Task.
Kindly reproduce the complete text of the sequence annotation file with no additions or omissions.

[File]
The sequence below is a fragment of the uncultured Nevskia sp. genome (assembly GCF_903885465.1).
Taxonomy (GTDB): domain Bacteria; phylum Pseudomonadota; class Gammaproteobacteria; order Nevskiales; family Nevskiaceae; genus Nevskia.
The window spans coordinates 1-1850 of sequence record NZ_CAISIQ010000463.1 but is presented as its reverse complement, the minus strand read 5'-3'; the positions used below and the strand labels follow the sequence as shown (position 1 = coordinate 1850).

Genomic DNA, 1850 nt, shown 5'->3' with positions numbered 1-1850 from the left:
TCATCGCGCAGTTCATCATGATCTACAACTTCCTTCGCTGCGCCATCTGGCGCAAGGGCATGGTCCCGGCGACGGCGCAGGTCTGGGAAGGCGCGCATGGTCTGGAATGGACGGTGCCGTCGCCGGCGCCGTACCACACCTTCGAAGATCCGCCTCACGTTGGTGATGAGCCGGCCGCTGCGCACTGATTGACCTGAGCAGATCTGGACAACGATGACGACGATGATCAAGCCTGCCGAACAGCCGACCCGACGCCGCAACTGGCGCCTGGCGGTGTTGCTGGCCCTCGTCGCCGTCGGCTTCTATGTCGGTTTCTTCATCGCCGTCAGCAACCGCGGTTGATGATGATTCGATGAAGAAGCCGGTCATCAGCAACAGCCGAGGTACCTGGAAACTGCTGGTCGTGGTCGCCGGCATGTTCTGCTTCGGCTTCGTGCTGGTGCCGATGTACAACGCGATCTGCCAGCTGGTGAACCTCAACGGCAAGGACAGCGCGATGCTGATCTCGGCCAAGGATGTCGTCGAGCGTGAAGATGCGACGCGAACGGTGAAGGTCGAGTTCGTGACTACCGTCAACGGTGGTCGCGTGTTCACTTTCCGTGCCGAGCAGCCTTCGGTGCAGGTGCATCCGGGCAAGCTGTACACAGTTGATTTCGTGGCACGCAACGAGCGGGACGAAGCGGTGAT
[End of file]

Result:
The sequence below is a fragment of the uncultured Nevskia sp. genome (assembly GCF_903885465.1).
Taxonomy (GTDB): domain Bacteria; phylum Pseudomonadota; class Gammaproteobacteria; order Nevskiales; family Nevskiaceae; genus Nevskia.
The window spans coordinates 1-1850 of sequence record NZ_CAISIQ010000463.1 but is presented as its reverse complement, the minus strand read 5'-3'; the positions used below and the strand labels follow the sequence as shown (position 1 = coordinate 1850).

Genomic DNA, 1850 nt, shown 5'->3' with positions numbered 1-1850 from the left:
TCATCGCGCAGTTCATCATGATCTACAACTTCCTTCGCTGCGCCATCTGGCGCAAGGGCATGGTCCCGGCGACGGCGCAGGTCTGGGAAGGCGCGCATGGTCTGGAATGGACGGTGCCGTCGCCGGCGCCGTACCACACCTTCGAAGATCCGCCTCACGTTGGTGATGAGCCGGCCGCTGCGCACTGATTGACCTGAGCAGATCTGGACAACGATGACGACGATGATCAAGCCTGCCGAACAGCCGACCCGACGCCGCAACTGGCGCCTGGCGGTGTTGCTGGCCCTCGTCGCCGTCGGCTTCTATGTCGGTTTCTTCATCGCCGTCAGCAACCGCGGTTGATGATGATTCGATGAAGAAGCCGGTCATCAGCAACAGCCGAGGTACCTGGAAACTGCTGGTCGTGGTCGCCGGCATGTTCTGCTTCGGCTTCGTGCTGGTGCCGATGTACAACGCGATCTGCCAGCTGGTGAACCTCAACGGCAAGGACAGCGCGATGCTGATCTCGGCCAAGGATGTCGTCGAGCGTGAAGATGCGACGCGAACGGTGAAGGTCGAGTTCGTGACTACCGTCAACGGTGGTCGCGTGTTCACTTTCCGTGCCGAGCAGCCTTCGGTGCAGGTGCATCCGGGCAAGCTGTACACAGTTGATTTCGTGGCACGCAACGAGCGGGACGAAGCGGTGAT